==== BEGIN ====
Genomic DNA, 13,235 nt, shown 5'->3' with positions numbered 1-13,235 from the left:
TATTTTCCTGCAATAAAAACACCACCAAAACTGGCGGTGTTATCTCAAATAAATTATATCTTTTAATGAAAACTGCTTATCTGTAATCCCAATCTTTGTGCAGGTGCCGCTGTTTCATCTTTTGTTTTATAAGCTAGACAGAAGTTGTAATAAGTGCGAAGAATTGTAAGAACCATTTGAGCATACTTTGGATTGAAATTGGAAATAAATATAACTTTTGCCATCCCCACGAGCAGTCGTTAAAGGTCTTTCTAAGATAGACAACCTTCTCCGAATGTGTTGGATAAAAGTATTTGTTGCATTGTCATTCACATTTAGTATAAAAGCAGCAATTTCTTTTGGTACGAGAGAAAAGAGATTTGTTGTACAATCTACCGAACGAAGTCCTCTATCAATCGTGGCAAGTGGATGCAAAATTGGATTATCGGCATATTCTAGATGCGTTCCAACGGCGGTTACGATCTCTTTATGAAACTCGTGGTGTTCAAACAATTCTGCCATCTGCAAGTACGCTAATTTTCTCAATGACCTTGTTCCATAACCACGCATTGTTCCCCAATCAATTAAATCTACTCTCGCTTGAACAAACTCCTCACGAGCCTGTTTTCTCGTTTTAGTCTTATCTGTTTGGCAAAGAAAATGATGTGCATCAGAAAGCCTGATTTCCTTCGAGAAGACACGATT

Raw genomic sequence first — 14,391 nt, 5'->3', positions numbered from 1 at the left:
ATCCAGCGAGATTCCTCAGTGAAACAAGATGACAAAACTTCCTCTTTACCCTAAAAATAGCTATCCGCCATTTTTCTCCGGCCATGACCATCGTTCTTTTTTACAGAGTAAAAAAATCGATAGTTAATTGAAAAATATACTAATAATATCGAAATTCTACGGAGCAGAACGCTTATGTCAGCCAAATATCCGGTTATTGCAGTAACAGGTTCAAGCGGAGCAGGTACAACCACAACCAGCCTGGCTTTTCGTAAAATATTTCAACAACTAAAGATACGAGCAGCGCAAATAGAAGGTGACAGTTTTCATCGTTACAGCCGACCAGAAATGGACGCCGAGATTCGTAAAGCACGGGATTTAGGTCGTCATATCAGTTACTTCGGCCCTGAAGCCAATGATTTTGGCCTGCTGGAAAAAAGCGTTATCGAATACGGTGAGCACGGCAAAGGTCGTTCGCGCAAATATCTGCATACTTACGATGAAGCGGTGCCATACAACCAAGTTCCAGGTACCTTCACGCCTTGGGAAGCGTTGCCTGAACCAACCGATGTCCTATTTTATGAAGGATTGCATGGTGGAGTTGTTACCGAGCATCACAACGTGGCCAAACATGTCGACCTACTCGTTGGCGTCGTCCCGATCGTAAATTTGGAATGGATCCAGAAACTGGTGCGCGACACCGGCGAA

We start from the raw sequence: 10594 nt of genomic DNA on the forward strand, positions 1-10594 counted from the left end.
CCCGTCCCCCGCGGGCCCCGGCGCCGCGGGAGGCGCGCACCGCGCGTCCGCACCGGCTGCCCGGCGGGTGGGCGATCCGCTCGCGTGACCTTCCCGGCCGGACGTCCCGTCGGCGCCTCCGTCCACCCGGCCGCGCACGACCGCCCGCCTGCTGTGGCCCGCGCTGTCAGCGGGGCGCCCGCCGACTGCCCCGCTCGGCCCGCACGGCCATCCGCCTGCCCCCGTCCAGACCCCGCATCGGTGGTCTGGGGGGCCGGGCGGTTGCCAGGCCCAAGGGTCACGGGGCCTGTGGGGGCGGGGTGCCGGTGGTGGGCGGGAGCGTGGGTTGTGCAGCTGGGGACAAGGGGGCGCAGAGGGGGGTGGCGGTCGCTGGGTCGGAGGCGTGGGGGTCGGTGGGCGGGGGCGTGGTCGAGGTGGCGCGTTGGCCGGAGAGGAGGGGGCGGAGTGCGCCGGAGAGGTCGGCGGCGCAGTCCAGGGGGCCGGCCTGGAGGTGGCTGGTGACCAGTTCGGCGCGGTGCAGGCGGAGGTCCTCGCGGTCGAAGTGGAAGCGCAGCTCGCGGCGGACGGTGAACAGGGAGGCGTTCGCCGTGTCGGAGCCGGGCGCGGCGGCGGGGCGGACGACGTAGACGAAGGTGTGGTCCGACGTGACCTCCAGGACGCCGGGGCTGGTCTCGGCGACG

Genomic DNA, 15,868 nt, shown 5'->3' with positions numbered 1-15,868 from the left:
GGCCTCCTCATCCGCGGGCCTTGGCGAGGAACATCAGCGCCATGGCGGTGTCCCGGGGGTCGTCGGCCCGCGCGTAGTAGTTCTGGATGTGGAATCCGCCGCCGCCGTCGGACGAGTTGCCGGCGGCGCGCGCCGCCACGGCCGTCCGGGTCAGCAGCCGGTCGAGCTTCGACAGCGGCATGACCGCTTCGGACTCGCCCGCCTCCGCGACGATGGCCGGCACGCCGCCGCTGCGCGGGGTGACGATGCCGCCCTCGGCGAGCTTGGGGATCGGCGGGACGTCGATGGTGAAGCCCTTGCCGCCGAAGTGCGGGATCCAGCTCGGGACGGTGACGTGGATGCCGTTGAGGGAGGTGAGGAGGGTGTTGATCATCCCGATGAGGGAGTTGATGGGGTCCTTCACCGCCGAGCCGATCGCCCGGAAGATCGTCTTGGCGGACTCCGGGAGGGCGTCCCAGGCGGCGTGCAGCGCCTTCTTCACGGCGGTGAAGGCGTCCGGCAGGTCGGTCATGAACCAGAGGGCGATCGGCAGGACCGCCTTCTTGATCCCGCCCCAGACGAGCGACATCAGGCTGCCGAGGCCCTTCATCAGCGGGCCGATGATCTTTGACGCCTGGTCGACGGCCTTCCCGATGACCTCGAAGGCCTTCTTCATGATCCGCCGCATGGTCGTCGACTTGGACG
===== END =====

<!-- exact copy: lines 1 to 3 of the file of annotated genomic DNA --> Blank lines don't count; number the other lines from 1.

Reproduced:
Genomic DNA, 13,235 nt, shown 5'->3' with positions numbered 1-13,235 from the left:
TATTTTCCTGCAATAAAAACACCACCAAAACTGGCGGTGTTATCTCAAATAAATTATATCTTTTAATGAAAACTGCTTATCTGTAATCCCAATCTTTGTGCAGGTGCCGCTGTTTCATCTTTTGTTTTATAAGCTAGACAGAAGTTGTAATAAGTGCGAAGAATTGTAAGAACCATTTGAGCATACTTTGGATTGAAATTGGAAATAAATATAACTTTTGCCATCCCCACGAGCAGTCGTTAAAGGTCTTTCTAAGATAGACAACCTTCTCCGAATGTGTTGGATAAAAGTATTTGTTGCATTGTCATTCACATTTAGTATAAAAGCAGCAATTTCTTTTGGTACGAGAGAAAAGAGATTTGTTGTACAATCTACCGAACGAAGTCCTCTATCAATCGTGGCAAGTGGATGCAAAATTGGATTATCGGCATATTCTAGATGCGTTCCAACGGCGGTTACGATCTCTTTATGAAACTCGTGGTGTTCAAACAATTCTGCCATCTGCAAGTACGCTAATTTTCTCAATGACCTTGTTCCATAACCACGCATTGTTCCCCAATCAATTAAATCTACTCTCGCTTGAACAAACTCCTCACGAGCCTGTTTTCTCGTTTTAGTCTTATCTGTTTGGCAAAGAAAATGATGTGCATCAGAAAGCCTGATTTCCTTCGAGAAGACACGATT

Raw genomic sequence first — 14,391 nt, 5'->3', positions numbered from 1 at the left: